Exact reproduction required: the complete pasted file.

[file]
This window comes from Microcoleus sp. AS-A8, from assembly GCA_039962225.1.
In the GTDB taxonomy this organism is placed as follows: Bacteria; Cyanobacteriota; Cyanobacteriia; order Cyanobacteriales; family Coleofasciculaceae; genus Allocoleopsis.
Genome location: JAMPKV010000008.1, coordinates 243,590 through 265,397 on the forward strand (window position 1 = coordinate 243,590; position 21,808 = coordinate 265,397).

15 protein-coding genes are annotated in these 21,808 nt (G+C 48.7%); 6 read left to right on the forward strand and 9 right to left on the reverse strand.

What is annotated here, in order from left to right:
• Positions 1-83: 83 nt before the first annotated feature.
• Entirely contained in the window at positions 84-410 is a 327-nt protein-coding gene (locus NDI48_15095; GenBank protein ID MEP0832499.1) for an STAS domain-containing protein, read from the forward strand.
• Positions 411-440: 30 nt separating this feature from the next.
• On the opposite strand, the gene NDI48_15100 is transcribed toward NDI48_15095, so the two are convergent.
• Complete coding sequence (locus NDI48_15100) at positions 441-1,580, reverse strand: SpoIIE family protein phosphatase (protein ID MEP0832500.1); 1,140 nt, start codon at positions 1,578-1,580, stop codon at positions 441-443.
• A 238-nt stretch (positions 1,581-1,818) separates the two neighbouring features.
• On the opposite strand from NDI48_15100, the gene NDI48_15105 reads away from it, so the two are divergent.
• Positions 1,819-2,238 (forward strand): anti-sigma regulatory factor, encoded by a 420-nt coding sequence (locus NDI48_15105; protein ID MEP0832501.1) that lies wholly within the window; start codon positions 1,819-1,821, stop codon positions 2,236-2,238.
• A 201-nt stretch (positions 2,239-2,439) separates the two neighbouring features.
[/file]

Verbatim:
This window comes from Microcoleus sp. AS-A8, from assembly GCA_039962225.1.
In the GTDB taxonomy this organism is placed as follows: Bacteria; Cyanobacteriota; Cyanobacteriia; order Cyanobacteriales; family Coleofasciculaceae; genus Allocoleopsis.
Genome location: JAMPKV010000008.1, coordinates 243,590 through 265,397 on the forward strand (window position 1 = coordinate 243,590; position 21,808 = coordinate 265,397).

15 protein-coding genes are annotated in these 21,808 nt (G+C 48.7%); 6 read left to right on the forward strand and 9 right to left on the reverse strand.

What is annotated here, in order from left to right:
• Positions 1-83: 83 nt before the first annotated feature.
• Entirely contained in the window at positions 84-410 is a 327-nt protein-coding gene (locus NDI48_15095; GenBank protein ID MEP0832499.1) for an STAS domain-containing protein, read from the forward strand.
• Positions 411-440: 30 nt separating this feature from the next.
• On the opposite strand, the gene NDI48_15100 is transcribed toward NDI48_15095, so the two are convergent.
• Complete coding sequence (locus NDI48_15100) at positions 441-1,580, reverse strand: SpoIIE family protein phosphatase (protein ID MEP0832500.1); 1,140 nt, start codon at positions 1,578-1,580, stop codon at positions 441-443.
• A 238-nt stretch (positions 1,581-1,818) separates the two neighbouring features.
• On the opposite strand from NDI48_15100, the gene NDI48_15105 reads away from it, so the two are divergent.
• Positions 1,819-2,238 (forward strand): anti-sigma regulatory factor, encoded by a 420-nt coding sequence (locus NDI48_15105; protein ID MEP0832501.1) that lies wholly within the window; start codon positions 1,819-1,821, stop codon positions 2,236-2,238.
• A 201-nt stretch (positions 2,239-2,439) separates the two neighbouring features.